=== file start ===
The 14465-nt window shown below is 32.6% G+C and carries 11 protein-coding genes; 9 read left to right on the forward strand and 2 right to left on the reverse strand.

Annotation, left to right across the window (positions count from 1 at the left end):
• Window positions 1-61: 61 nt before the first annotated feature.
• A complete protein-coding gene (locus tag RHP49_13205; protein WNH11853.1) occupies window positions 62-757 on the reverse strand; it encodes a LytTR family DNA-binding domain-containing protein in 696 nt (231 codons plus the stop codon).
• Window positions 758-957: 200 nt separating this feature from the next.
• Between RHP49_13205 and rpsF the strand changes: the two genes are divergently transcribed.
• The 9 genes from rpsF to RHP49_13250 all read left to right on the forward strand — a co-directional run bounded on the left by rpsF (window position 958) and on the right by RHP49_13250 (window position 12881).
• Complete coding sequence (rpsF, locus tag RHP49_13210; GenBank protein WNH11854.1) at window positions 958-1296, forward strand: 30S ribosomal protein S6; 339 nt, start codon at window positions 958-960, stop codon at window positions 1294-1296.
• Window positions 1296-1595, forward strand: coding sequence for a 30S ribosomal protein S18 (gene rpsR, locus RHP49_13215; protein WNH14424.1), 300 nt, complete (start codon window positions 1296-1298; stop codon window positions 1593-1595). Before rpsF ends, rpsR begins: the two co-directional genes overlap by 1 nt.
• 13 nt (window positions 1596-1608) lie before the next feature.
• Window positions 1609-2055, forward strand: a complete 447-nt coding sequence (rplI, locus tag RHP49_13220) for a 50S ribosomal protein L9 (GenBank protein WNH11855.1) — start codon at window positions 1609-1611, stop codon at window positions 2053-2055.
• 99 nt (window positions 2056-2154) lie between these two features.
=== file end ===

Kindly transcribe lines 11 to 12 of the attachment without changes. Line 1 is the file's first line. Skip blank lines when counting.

• Window positions 1609-2055, forward strand: a complete 447-nt coding sequence (rplI, locus tag RHP49_13220) for a 50S ribosomal protein L9 (GenBank protein WNH11855.1) — start codon at window positions 1609-1611, stop codon at window positions 2053-2055.
• 99 nt (window positions 2056-2154) lie between these two features.